The ‘Science’ of the birds and the Combees Part 1: Are you a boy or a girl?

Vespiquen and Combee

Every so often in the Pokemon world, we come across a Pokemon that has a special evolution based on the biological sex of the animal. Some examples of this are Gallade, Salazzle and Vespiquen. The latter example, Vespiquen, will only evolve from a Combee if it is female. Vespiquen, unsurprisingly, is based on the queen bee of a bee hive and is said to look after all the Combee in her colony. The bottom of her body looks like the hexagonal walls of wax that hold eggs and larvae and she also secretes pheromones to control the larvae she raises.


Obviously, Vespiquen are all female because they are based on the female queen bee, but the thing that makes this Pokemon really interesting is how the thing it is based on, female bees, came to be female. It is all based on chromosomes.

In humans, sex determination is due to a certain combination of chromosomes, which group together in pairs. Chromosomes are structures that hold highly compact DNA and genes. Different genes are on each chromosome, so the specific chromosomes can determine various features. Human sex chromosomes we have two variations; the X chromosome and the smaller Y chromosome. The egg produced by females in the ovary only has an unpaired chromosome and it is always an X. When that egg meets a sperm, the other sex chromosome pairs with the X in the egg. The sperm can either carry an X or a Y.  An XX combination will lead to a female, and an XY will lead to a male. We get one chromosome from each of our parents and that determines our biological sex. Having a pair of chromosomes like this is called diploidy (di refers to two, and ploid refers to chromosomes)

human chromosomes
Sex determination in humans is caused by combinations of X and/or Y chromosomes

That is all straight forward in humans and most animals, but bees like to buck the system. First of all, not all Bees are diploid; Some are haploid and only contain a set of single chromosomes, instead of a pair. What really makes this interesting is that it is not the type of chromosome that determines sex but whether the offspring are haploid or diploid, which all depends on the queen.

The bee colony is made up of the mother queen, the female workers, and a few male drones. The queen bee in a colony is responsible for giving birth and will have given birth to most of the colony. In humans, a baby can only be made with both a mother and a father, and queen bee will also produce eggs that have been fertilised by a male, and result in a diploid larva. The queen only needs to mate once, with 10 or so males, and she stores up the sperm from that event so she can use it for her entire life (1-5 years). She gets to decide which eggs get fertilised and when. These diploid larvae will ALWAYS be female.

But this is where it gets weird. The queen doesn’t actually need another male bee to reproduce. If she wants, she can lay a viable egg all by herself. Of course, like the example in humans above, this egg will only have “half” a chromosome pair and will therefore only have a single chromosome. In humans that would be unviable, but in bees, this will lead to a male.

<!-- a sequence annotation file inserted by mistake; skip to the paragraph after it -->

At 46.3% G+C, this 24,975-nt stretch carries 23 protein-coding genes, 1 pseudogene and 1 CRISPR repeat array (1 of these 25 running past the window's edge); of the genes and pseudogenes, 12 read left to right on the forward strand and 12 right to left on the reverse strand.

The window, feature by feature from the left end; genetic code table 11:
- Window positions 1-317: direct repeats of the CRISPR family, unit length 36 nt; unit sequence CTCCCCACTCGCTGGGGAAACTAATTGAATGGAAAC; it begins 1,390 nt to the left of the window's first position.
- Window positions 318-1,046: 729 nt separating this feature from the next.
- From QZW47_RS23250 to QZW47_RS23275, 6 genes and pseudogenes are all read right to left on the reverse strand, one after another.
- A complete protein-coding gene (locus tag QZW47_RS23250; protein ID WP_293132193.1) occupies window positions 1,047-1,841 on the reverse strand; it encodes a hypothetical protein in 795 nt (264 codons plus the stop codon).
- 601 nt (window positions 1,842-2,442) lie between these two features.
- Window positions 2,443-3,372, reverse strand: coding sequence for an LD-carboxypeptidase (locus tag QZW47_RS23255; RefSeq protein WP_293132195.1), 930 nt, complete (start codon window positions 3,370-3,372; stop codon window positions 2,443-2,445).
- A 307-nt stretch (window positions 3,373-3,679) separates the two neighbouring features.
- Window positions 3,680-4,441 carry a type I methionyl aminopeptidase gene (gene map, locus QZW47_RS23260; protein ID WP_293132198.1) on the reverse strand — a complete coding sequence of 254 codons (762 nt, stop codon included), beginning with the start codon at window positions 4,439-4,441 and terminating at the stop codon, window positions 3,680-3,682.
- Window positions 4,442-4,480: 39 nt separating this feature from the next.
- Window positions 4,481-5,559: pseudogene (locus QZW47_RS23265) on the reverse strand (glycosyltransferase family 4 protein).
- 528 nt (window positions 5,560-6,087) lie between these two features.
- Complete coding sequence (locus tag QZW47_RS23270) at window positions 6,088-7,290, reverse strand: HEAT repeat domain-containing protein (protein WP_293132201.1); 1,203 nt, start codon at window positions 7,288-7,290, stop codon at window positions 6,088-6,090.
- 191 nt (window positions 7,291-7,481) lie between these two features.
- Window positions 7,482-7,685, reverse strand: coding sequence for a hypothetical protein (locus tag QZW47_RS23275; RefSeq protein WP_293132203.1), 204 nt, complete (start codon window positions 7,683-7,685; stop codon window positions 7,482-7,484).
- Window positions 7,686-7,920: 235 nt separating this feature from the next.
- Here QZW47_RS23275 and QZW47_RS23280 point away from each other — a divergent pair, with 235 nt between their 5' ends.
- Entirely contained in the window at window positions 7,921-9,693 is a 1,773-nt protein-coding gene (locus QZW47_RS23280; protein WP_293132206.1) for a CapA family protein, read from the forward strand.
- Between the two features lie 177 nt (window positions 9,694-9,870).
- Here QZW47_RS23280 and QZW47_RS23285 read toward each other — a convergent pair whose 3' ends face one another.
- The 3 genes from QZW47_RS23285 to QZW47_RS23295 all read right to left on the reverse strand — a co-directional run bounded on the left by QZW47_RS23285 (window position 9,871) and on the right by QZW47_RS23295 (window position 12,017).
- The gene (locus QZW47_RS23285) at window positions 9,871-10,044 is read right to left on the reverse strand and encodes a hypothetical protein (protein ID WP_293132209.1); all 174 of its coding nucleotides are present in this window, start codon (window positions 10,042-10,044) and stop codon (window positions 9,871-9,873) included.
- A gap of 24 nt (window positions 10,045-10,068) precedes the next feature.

Bee chromosomes
When a queen breeds with a drone, a female is born. When a queen lays an egg by herself, a male is born

So all that weirdness culminates in this; Female bees are produced from fertilised eggs and male bees are produced through unfertilised eggs. Females are diploid, and males are haploid. It is determined by the amount of chromosomes, not the type.

But bee breeding doesn’t stop there. Why, exactly, is it evolutionarily beneficial for a male bee to be haploid? When a male bee breeds with a queen he contributes 100% of his DNA to the offspring and the queen contributes 50% of her DNA. Sisters from this union will therefore share 50% maternal DNA and 100% paternal DNA between them, and leads to a very strange occurrence when all of the females produced from that breeding pair are 75% related, instead of 50% related like offspring from two diploid parents. This method of breeding is a way of keeping the bees genetically related and loyal to each other, as well as attempting to preserve good genes (of course, some are only half sisters with different fathers, but the principle above is sufficient that it doesn’t matter). Having only the single chromosomes prevents males from growing stingers, and they make awful workers, so they don’t bother with that. They are built for breeding, and that is about it.

Bee relatedness.png
Bee relatedness is denoted by a blue arrow. The queen is 100% related to her sons, the daughter is 100% related to her father, 50% to her mother and 75% related to her sister. Female Combee have a red triangle on the bottom head

It is quite possible that female Combee are the only Combee that can evolve because they have a whole lot more chromosomes. The male Combee are just held back by have a set of single chromosomes instead of a pair. In real bees, haploidy prevents stinger growth and workability, but in Combee, it prevents evolution. This method of sex determination may or may not also apply to Beedrill, but Metapod isn’t inhibited from evolving into a Beedrill due to its chromosome count, but it seems like Vespiquen is all about the chromosomes!

First image was made by Haychel and is found at

More stuff to read

Gempe, T. & Beye, M. (2009) Sex determination in honeybees. Nature Education 2(2):1

Foster, K. R., et al. (2006). Kin selection is the key to altruism. Trends in Ecology & Evolution 21(2): 57-60.


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